Laura’s personal motivation to help Latino students stems from her family’s community involvement.
“Both my parents were educators and activists and my mother was a pioneer in bilingual education,” Laura said. “She was one of the first people in the country to teach Spanish to native speakers in the 1950s. She taught those who were fluent but needed help in becoming literate in their native language by understanding grammar and the differences between formal and informal Spanish.”
Her mother’s bilingual program challenged the status quo that prevented minority students from being competitive. In a three-year period, her students were more advanced than the students in some of the top classes in the school. The resistance that followed her mother’s ideas motivated Laura, and she considers her mother one of the biggest influences in her life.
“Thanks to my mother I was able to start in college in fourth-year literature class reading Cervantes, which is like reading Shakespeare,” she said. “I mean I struggled but I was able to do it. Seeing all the good my mother had done really inspired me.”
Laura said she has enjoyed a rewarding career. She is satisfied knowing that she has helped students defray some of the costs associated with attending the university. But most importantly, she is pleased to have helped them to believe in themselves.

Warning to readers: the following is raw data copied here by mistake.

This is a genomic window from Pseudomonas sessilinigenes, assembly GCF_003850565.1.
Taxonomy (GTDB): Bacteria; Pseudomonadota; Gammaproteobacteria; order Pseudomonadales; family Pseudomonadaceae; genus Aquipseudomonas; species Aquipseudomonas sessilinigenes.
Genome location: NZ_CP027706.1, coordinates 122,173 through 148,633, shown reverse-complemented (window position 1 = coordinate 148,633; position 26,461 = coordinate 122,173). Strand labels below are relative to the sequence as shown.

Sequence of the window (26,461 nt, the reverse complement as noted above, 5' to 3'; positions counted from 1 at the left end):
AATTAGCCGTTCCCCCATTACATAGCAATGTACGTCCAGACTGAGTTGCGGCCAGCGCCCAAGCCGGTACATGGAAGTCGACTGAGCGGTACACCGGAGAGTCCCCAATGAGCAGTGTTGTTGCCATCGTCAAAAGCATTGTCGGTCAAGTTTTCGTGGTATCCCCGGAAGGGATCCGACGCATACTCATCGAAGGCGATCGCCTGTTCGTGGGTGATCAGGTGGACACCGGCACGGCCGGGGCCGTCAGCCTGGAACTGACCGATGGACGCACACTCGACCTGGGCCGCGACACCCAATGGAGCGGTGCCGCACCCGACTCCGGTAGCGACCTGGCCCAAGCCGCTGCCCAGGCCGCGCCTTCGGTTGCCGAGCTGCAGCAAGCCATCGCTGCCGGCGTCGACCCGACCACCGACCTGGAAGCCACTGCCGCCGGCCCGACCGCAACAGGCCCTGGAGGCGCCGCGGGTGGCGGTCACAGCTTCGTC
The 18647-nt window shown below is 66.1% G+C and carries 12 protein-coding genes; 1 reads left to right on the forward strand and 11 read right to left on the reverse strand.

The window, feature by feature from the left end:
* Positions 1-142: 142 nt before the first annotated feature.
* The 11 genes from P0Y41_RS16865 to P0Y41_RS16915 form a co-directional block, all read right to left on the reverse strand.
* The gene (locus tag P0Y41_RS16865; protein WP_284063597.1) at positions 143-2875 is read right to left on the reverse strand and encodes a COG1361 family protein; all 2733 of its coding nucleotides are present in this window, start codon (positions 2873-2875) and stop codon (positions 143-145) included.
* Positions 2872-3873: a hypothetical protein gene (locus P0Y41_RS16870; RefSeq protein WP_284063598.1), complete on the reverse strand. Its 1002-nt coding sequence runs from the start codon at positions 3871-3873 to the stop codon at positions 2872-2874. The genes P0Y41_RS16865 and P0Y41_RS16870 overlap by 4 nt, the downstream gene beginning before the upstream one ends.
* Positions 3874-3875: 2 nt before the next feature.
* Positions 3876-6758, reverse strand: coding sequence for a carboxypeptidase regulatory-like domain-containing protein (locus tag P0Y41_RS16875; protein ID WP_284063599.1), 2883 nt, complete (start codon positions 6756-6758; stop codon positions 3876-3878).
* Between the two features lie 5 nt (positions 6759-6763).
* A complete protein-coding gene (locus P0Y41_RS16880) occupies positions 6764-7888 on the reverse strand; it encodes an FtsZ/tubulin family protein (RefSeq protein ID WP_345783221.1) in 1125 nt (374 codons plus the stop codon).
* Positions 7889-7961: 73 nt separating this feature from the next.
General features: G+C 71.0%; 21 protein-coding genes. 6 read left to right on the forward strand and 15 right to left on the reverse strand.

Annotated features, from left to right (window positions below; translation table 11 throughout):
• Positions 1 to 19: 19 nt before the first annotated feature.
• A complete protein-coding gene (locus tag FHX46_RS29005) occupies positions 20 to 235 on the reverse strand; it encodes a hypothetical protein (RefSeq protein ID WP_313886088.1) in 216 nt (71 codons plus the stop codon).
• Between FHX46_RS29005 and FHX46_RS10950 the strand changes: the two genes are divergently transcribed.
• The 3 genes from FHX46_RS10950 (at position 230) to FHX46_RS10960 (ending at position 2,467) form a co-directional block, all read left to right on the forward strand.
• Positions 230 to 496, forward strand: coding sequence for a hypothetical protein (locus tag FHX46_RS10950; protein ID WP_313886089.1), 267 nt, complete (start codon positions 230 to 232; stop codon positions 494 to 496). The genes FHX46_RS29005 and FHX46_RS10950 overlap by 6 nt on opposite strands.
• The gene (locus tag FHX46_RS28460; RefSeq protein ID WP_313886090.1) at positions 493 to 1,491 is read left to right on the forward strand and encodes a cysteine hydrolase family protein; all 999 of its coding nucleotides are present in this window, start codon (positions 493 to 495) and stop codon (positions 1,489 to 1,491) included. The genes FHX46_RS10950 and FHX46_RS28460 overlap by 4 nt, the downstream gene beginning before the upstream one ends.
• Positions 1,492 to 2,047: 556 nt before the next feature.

Laura shared some advice for others who are in a position that allows them to contribute to students’ success:
“Help them open their eyes to different perspectives of life. That’s what I tried to do with all my students,” she said. “For the most part, the faculty is very sensitive to minority students, and that’s good, but you also want to give people the dignity of expecting them to be the best that they can be.”
Laura continues to live in New Mexico. In the future, she wants to create lasting changes through filmmaking. She hopes to produce a film to raise social awareness through positive storytelling.